Abstract

The contact of a rigid block with a rigid support is modeled through short range contact forces. The motion of the rigid block is governed by the interaction with this force field, instead of being confined to the half-space above the support by kinematical constraints. The contact forces, which are not Lagrangian multipliers, are explicitly given a constitutive law, resembling that of forces with a Lennard-Jones potential. Such a kind of constitutive law is not derived here from a microscopic contact model, but is intended merely to describe a realistic motion, possibly through a macroscopic identification. Rigid body dynamics is a classical subject in structural mechanics \cite{Housener-1963}, where great interest has been devoted to the study of a rigid body on a moving support \cite{Shenton-Jones-1991}. An interesting field of this research area deals with the behaviour of monolithic art objects subjected to several type of environmental excitations \cite{Agbabian-et-al-1988}. A common aspect of almost all of the papers on the subject is the use of a kinematical approach. This consists in deriving the equations of motion by enforcing some kinematical constraints ab initio. In order to describe a motion with unilateral contact in such a way it is necessary to know and to characterize a priori the different phases of the motion that the rigid body will undergo. The transitions among these phases are then described through balances of forces or energy. Nevertheless the kinematical approach shows some problems that arise in particular when the rigid body has an asymmetric shape \cite{Boroscheck-Romo-2004}. For example, it is necessary to use, in the planar rocking problem, two different equations of motion depending on which one of the two corners is the centre of rotation. But the main problems in using the kinematical approach are related to the description of the free flight of the body and to the analysis of both impact and rebound. Indeed it is rather difficult to detect an impact which is about to occur, to describe the incipient motion after the impact and finally, to assign the right momentum to the detaching body. % In this paper a different approach is followed. It consists in assigning a constitutive description for the contact forces between the boundaries of bodies which get close to each other. In particular the interaction between a rigid body and the horizontal surface of a rigid support which stays at rest is modeled through a field of short range forces described by a Lennard-Jones potential. While a microscopic model of surface interaction could be used in a multiscale approach here the description is only macroscopic. % Several are the advantages that this approach reveals. First of all the ability to describe the motion of a rigid body smoothly during all the different phases of the motion (i.e. bouncing, rocking, free flight) by a unique set of equations of motion. It is not necessary any more to classify, to describe and to study in detail each transition between phases. The use of short range forces makes it easy even to model friction and dissipation. % Obviously it is of great importance the choice of the constitutive parameters in order to reproduce a realistic motion. The numerical simulations described in this article are intended just to show how the motion depends on them in a few examples. Finally, it is necessary to point out the great accuracy requested in the time integration close to an impact, when the contact forces reach the greatest intensity. This fact can be correctly explained by observing that the impact, the rebound and the sliding are events which can be observed at a macroscopic scale but born at a microscopic scale.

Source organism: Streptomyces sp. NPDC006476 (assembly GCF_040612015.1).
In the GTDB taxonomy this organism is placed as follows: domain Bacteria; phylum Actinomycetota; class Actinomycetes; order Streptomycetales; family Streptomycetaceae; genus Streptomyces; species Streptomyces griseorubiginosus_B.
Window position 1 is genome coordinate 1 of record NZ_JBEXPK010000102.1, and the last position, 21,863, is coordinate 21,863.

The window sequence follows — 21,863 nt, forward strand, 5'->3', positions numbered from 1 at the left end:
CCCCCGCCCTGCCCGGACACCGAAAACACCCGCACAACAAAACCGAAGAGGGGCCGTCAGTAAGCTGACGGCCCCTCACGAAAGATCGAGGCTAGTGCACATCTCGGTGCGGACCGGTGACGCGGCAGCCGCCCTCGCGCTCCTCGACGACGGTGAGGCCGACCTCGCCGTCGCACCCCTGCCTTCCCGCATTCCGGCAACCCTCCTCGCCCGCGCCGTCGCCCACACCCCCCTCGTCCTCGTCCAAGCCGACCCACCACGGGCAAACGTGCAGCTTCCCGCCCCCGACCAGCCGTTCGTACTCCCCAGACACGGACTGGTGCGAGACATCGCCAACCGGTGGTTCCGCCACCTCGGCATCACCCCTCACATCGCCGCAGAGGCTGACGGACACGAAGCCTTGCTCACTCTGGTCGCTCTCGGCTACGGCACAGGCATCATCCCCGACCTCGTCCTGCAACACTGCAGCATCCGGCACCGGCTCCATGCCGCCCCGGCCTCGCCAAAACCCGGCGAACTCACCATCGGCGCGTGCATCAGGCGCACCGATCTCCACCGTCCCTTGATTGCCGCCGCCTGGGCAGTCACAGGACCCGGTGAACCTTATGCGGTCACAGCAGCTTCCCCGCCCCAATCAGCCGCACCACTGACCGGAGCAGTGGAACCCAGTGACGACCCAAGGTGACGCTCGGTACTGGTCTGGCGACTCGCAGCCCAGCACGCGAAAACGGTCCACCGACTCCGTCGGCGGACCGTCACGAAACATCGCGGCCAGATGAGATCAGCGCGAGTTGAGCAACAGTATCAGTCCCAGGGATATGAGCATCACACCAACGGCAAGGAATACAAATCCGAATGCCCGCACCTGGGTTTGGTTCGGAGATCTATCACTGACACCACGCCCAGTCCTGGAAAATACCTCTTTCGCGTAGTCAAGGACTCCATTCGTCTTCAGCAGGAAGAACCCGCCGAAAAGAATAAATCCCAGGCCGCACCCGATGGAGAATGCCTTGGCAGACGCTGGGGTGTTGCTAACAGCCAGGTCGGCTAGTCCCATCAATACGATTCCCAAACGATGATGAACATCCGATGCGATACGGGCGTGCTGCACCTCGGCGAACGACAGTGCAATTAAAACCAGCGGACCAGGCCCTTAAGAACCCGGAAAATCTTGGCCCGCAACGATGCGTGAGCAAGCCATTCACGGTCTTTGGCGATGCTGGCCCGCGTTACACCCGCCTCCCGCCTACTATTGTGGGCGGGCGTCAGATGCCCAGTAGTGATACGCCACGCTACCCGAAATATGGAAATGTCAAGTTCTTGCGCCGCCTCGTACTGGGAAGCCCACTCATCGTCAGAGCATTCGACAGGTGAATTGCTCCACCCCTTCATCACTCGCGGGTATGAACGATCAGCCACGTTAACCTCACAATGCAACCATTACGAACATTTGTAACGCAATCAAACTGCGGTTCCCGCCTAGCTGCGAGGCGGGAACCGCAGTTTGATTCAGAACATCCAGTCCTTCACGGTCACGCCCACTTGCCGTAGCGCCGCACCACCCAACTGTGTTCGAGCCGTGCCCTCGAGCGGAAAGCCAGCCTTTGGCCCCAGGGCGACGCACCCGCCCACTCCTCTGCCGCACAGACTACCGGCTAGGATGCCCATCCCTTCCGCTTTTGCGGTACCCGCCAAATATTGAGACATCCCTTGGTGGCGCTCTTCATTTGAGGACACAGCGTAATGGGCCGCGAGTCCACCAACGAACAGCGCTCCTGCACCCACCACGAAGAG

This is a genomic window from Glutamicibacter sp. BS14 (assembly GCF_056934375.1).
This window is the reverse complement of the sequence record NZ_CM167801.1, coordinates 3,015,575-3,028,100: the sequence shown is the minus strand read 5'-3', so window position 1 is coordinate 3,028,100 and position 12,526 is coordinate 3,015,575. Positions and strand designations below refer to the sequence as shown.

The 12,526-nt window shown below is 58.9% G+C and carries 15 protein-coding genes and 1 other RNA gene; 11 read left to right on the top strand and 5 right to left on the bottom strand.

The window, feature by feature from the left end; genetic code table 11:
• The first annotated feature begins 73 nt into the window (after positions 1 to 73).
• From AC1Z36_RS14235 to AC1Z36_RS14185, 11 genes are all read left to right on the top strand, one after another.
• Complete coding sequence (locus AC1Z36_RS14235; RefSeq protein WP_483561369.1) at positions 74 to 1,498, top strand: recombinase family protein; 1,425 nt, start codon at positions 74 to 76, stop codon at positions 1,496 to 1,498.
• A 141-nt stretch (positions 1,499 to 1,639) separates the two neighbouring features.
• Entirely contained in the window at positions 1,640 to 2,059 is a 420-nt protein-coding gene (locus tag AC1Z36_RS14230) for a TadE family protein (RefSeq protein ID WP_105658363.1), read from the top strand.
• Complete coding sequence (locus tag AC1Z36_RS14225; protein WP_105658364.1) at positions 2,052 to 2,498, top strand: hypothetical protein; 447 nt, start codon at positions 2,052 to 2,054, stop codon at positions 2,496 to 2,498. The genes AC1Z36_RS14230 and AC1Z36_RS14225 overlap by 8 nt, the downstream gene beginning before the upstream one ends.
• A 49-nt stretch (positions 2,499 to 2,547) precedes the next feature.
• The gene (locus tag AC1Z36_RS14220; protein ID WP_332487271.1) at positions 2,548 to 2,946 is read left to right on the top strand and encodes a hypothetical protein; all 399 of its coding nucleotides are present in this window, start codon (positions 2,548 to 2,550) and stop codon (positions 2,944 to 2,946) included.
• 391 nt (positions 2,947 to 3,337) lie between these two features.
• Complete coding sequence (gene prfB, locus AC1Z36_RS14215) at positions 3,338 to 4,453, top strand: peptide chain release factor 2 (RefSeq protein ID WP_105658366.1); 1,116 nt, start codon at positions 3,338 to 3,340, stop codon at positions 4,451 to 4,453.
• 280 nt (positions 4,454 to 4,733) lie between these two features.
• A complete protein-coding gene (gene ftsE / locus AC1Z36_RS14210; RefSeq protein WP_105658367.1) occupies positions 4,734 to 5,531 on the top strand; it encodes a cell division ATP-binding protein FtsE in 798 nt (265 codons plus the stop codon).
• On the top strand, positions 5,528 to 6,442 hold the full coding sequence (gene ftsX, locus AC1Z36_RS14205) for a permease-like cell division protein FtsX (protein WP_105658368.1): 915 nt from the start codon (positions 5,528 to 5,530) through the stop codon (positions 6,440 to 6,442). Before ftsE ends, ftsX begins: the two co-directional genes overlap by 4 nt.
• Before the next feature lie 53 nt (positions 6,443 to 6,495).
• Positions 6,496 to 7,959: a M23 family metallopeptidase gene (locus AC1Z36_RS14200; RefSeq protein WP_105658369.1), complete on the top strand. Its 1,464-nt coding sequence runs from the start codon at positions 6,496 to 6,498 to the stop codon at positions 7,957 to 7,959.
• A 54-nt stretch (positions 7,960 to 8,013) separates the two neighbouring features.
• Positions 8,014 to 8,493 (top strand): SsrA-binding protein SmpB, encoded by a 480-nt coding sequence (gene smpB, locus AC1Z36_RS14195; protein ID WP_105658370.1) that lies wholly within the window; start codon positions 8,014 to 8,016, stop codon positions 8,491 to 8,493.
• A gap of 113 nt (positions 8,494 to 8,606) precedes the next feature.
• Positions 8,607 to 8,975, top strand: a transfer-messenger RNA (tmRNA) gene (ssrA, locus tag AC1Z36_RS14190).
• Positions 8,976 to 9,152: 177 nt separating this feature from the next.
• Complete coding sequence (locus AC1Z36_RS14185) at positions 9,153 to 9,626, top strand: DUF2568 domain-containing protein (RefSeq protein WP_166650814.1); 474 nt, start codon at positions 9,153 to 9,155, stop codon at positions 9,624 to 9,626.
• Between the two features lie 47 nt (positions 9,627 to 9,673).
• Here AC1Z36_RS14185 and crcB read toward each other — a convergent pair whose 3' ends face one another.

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Utilizza questo identificativo per citare o creare un link a questo documento: `https://hdl.handle.net/11697/29787`